The Netherlands: beyond Amsterdam
When you mention the Netherlands, people immediately think of Amsterdam. Of course you can’t miss a city like Amsterdam with its rich history, beautiful architecture, canals and bikes when you pay a visit to the low countries; but the Netherlands doesn’t stop where Amsterdam ends, there is so much more to see.
This little country has actually a lot to offer in terms of quaint cities, vast farmlands, beautiful national parks and stunning beaches. The list of places that are worth making a detour for is endless. Therefore I have decided to focus on a selection of my favourite places, beyond Amsterdam, that shouldn’t be missed!
Rotterdam, the second largest city of the Netherlands, is one of the hippest places in the Netherlands right now. During WWII Rotterdam’s beautiful city centre was completely destroyed; instead of rebuilding it in the old style, the municipality of Rotterdam had a more ‘out with the old and in with the new’ mentality.
This has left us with the best examples of modern, cutting-edge architecture to be found in the Netherlands. The highlights include: the Cube Houses, 40 conventional houses tilted 45 degrees, designed by Piet Blom; the Euromast observation tower; the newly renovated Central Station; the Markthal which is the biggest indoor market hall of the Netherlands and the Erasmus bridge.
There is a famous Dutch song called, ‘Oh Oh Den Haag’ (The Hague) by Harrie Jekkers, the chorus translates to: ‘Oh, oh the Hague, beautiful city behind the dunes.’ And that line couldn’t resonate more.
This beautiful city seats the Dutch government, the International Court of Justice, is home of the Royal Family and it’s here where you will find Vermeer’s painting ‘The Girl with the Pearl Earring’ in the Mauritshuis museum.
This sophisticated city combines medieval buildings with modern constructions: from the 13th century Binnenhof which houses the Parliament to gorgeous 18th century townhouses. A must visit is the Panorama Mesdag, a 360 degree wraparound painting of Scheveningen in the 19th century. It’s like you’re stepping into a painting with the sounds of waves and seagulls in the background.
To escape the hustle and bustle of the city take the tram to the town of Scheveningen and end your day at the beach.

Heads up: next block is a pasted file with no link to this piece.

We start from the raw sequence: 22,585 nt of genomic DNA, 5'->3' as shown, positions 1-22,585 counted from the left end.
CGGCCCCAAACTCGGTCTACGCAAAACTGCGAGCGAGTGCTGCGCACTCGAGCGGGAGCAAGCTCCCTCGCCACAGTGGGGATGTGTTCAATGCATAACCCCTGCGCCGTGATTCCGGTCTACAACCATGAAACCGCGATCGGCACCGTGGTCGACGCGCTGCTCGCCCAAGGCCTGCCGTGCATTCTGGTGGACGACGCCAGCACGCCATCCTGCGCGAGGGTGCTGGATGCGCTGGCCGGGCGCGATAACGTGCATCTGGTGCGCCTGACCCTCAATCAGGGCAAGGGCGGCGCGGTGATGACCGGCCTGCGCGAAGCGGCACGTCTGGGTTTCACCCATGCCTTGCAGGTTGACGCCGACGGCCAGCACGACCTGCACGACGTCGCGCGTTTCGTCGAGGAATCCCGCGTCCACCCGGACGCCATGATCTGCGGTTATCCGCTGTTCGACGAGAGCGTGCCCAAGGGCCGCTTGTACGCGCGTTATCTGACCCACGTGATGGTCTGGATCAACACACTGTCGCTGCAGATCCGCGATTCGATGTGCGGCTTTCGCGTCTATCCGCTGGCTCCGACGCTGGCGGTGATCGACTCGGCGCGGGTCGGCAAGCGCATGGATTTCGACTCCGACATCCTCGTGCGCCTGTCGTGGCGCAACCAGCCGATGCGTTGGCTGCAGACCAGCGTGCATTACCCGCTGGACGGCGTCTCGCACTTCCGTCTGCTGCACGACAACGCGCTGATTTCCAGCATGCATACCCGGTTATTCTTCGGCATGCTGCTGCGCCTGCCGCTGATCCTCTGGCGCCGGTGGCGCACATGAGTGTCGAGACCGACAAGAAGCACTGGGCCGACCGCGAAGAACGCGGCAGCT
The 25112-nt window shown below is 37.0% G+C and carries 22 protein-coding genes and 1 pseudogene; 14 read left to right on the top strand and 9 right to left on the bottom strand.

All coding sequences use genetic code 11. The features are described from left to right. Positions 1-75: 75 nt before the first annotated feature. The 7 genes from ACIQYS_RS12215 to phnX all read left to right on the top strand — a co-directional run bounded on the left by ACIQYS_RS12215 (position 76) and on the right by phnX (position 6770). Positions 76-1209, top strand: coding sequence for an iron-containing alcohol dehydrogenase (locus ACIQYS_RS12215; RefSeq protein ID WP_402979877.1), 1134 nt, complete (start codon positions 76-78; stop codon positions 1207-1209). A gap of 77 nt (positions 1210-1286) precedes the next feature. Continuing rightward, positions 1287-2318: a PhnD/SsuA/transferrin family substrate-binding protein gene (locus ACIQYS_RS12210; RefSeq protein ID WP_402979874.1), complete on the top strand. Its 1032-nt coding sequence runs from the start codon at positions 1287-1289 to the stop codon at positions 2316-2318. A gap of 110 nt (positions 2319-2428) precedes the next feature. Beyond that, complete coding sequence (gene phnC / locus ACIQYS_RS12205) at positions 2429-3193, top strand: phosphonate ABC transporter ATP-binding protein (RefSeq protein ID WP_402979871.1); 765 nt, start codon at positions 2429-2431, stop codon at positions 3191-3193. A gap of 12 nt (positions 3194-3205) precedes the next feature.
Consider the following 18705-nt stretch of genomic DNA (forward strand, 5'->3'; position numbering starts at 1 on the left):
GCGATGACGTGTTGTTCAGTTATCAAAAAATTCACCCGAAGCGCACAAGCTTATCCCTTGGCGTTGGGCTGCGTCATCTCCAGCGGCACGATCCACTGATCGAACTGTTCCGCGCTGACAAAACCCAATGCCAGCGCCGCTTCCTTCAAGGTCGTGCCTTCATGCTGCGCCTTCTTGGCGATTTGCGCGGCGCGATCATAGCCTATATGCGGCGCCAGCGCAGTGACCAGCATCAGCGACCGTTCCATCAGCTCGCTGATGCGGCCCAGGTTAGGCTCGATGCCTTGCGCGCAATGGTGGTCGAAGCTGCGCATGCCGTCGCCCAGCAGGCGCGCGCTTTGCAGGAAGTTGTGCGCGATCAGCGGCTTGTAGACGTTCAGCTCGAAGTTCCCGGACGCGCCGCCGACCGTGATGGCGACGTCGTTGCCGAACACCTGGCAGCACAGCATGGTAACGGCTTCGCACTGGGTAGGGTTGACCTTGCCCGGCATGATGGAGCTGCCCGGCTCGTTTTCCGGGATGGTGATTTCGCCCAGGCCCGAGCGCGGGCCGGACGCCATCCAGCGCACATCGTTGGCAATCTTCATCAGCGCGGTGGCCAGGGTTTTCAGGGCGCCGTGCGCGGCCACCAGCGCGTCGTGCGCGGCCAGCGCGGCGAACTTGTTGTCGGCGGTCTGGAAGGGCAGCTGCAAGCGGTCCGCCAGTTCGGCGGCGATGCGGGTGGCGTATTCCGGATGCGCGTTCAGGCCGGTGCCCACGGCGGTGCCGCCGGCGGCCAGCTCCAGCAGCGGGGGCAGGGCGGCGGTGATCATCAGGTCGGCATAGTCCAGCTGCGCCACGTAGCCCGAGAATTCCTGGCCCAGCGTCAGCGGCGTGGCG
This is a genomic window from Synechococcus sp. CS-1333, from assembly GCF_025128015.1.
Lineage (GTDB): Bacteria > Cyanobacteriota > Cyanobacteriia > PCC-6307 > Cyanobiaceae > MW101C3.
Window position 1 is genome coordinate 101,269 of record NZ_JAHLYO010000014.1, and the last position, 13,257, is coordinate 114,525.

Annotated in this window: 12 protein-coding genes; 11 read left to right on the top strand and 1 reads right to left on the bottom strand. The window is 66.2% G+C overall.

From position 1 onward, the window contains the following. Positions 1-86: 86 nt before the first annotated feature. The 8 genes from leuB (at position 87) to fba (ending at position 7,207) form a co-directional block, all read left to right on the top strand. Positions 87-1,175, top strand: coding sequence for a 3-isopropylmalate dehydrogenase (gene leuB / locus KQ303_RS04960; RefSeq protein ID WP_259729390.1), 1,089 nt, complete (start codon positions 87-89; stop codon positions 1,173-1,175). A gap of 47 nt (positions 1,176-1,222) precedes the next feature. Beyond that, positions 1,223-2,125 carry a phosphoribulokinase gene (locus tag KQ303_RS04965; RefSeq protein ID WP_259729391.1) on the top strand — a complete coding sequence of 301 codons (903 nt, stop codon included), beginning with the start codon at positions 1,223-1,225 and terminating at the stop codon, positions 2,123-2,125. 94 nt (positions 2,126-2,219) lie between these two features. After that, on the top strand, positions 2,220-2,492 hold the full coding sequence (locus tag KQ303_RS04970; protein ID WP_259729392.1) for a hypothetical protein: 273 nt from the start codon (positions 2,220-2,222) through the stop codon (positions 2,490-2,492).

The Wadden Islands are a chain of islands that stretch all the way to Germany and Denmark. With gorgeous vast sandy beaches, views as far as the eye can see, lovely lighthouses, quaint villages, and the opportunity to spot a population of seals, these islands are a popular holiday getaway for the locals.
The Dutch Wadden islands – Texel, Terschelling, Ameland, Vlieland and Schiermonnikoog – are only accessible by ferry, so it’s recommended to plan your trip in advance. Each island has its own unique character and charm.
The island of Terschelling hosts a 10-day theatre festival called Oerol every June. During the festival international and national art and theatre artists perform across the island. You can discover the islands by bike, but why not make it more exciting and walk from the mainland to one of the islands! A mudflat hiking (wadlopen) tour is a fascinating way to experience the Wadden Sea and enjoy nature. During a guided tour, you will walk across the sand – and mudflats and wade your way through the channels of water during low tide. Once high tide is in, the mudflats will be covered with water making it impossible to walk. The best way to start your trip is by checking this website.
Utrecht with its picturesque canals and lively narrow streets surrounding the Dom tower is the smaller, laidback and less touristy version of Amsterdam.
However, the canals of Utrecht have something that Amsterdam doesn’t have: wharves. Wharves are flat areas at canal level where boats can dock and unload their cargo. The wharves lead on to traditional cellars of which most have been adapted to serve as bars, shops and restaurants.
When the sun is shining people are out on the terraces next to the water enjoying their drink. If you want to see Utrecht from another perspective? Hire a boat, canoe or water bike and cruise through the peaceful canals.
The Hoge Veluwe National Park is the biggest national reserve in the Netherlands. Covering an area of 5,400 hectares, the park is home to a diverse landscape; heathlands, sand dunes, and woodlands. The park was created between 1909-1923 as a hunting park meaning it has an abundance of wildlife. So don’t be surprised when you run into a deer or a wild boar.
In true Dutch style you can discover the park by taking one of the free white bikes. These can be found at each entrance of the park. Don’t forget to pay a visit to the Kröller-Müller museum which is home to the world’s largest private Van Gogh collection and has a beautiful sculpture garden.
We’re heading north to the city of Groningen, a bustling university town in which bicycles rule the roads. The first thing you will notice when you set foot into the heart of the city is its liveliness. Cyclists whizz by (even when it’s snowing), the streets and terraces are filled with people shopping or having drinks.
Its historic city centre can be easily explored on foot and is for the most part pedestrianised. Being a student city, Groningen offers a diverse nightlife suitable for every budget and liking.
Are you moving to the Netherlands soon? Find out all you need to know in our guide!